Control of Breathing

  • The carotid body, aortic body and medulla contain chemoreceptors, which detect changes in CO2 level (H+ ion concentration) of the blood. 
  • These receptor cells send nervous impulses to the respiratory centre in the brain. 

  • The higher the CO2 concentration (and therefore [H+]) the more frequently they send impulses to the respiratory centre 

  • The respiratory centre in the brain contains two sections an inspiratory centre and an expiratory centre. 

  • Nerves impulses are sent from the inspiratory centre of the respiratory centre in the medulla to the diaphragm and intercostals.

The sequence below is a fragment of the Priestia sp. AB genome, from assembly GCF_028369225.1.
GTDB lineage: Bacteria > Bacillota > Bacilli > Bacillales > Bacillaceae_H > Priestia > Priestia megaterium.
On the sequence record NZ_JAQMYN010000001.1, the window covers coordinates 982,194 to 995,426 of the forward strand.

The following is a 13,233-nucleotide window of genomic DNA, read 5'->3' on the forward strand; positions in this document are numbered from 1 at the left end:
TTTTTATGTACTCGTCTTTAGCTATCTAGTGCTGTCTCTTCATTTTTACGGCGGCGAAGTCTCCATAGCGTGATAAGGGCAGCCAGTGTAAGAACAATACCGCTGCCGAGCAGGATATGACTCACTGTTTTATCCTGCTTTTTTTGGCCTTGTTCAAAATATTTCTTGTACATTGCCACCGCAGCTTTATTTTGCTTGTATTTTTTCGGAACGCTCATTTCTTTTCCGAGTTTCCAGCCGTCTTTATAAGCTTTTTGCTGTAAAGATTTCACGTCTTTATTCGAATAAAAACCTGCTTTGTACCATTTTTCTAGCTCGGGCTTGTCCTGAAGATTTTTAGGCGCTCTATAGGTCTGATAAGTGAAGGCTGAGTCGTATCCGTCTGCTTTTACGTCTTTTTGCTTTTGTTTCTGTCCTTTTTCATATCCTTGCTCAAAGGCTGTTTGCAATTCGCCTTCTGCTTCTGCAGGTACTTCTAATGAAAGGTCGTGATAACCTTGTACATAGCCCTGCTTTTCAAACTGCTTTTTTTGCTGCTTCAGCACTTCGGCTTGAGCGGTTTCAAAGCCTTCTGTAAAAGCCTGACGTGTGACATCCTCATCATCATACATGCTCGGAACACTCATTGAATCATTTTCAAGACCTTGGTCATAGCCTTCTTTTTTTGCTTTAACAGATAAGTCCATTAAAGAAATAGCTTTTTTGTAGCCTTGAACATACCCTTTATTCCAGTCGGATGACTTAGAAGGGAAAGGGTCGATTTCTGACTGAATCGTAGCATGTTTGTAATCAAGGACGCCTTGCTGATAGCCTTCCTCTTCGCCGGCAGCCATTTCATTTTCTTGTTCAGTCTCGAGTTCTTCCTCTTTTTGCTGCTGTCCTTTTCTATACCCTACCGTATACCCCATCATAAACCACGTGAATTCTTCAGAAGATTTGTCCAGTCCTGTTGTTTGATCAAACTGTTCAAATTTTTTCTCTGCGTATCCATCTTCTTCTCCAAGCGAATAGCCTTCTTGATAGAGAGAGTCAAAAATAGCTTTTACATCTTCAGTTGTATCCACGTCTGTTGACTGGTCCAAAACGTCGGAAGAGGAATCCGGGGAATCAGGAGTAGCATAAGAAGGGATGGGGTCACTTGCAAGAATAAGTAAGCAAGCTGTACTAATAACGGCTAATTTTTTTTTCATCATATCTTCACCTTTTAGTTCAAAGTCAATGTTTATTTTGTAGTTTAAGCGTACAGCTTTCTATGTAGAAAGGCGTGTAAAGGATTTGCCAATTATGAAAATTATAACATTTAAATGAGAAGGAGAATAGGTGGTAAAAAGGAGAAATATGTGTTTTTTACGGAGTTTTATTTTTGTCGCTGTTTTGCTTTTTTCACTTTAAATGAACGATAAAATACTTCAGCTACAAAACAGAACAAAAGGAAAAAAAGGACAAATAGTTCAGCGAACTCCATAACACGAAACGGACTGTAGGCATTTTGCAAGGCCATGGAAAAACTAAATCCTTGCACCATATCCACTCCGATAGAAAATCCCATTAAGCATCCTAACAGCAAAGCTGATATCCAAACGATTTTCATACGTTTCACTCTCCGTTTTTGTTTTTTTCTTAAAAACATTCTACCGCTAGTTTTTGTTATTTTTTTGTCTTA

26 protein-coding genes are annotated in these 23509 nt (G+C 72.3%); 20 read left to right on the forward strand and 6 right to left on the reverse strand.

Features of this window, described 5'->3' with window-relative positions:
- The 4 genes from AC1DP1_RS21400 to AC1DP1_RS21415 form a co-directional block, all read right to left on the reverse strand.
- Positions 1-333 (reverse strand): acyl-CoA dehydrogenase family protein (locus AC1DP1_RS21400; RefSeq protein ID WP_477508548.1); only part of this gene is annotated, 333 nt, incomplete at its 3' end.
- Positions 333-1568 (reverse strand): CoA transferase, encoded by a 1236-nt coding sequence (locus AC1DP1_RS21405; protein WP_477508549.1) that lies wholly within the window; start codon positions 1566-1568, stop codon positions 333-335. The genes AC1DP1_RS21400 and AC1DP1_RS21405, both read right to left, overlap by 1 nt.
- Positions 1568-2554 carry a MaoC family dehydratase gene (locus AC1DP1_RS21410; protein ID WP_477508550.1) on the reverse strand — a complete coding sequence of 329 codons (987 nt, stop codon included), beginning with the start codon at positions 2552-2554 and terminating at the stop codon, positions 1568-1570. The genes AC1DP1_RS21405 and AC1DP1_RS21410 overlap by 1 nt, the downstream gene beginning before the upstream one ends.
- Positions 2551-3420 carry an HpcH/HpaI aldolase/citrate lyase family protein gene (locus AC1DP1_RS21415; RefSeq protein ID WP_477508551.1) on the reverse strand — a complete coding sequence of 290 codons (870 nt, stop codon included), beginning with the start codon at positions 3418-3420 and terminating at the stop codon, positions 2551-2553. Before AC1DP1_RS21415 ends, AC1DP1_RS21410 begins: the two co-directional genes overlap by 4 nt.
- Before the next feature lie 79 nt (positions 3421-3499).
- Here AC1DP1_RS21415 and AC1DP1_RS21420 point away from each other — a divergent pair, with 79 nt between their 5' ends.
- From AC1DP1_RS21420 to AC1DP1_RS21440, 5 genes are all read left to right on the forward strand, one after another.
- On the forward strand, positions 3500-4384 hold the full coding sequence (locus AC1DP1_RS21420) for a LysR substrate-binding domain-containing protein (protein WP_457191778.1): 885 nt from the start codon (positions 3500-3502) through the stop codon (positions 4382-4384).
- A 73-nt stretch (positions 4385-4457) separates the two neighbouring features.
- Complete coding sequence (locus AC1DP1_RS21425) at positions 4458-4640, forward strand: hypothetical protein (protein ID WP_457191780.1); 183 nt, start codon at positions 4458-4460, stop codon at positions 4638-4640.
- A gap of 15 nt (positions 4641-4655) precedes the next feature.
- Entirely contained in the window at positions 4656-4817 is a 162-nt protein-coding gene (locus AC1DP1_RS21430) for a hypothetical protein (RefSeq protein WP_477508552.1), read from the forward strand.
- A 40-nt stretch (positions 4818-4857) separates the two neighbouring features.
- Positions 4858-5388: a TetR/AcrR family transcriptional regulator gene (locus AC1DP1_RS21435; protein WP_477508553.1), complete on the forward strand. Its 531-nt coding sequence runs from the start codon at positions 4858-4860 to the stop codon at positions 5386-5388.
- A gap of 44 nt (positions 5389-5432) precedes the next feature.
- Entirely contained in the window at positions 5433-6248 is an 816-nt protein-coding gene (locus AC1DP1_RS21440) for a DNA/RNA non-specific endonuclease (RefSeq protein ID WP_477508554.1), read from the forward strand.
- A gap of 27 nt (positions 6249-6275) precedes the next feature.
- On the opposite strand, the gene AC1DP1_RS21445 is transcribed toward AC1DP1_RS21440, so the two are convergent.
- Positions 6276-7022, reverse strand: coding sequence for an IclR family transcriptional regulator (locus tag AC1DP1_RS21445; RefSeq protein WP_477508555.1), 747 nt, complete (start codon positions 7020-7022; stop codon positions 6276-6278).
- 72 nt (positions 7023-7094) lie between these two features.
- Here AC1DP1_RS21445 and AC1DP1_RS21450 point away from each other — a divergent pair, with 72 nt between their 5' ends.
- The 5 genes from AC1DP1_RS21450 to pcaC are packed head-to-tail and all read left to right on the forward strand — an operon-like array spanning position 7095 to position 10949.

• These impulses (from respiratory centre) cause muscle to contract.
  • Contraction of intercostal muscles and contraction of diaphragm causes ribs to move up and out and the diaphragm to move down which increases volume of thorax/lungs thereby decreasing pressure (causing inspiration).
  • Stretch receptors in the intercostal muscles are stimulated by increase in size of thorax/lungs.
  • These receptors send impulses to the expiratory centre which inhibits the inspiratory centre therefore inspiratory impulses are inhibited so contraction of the diaphragm and intercostals ceases and elastic recoil of the lung tissue causes expiration.

Summary Diagram of the control of breathing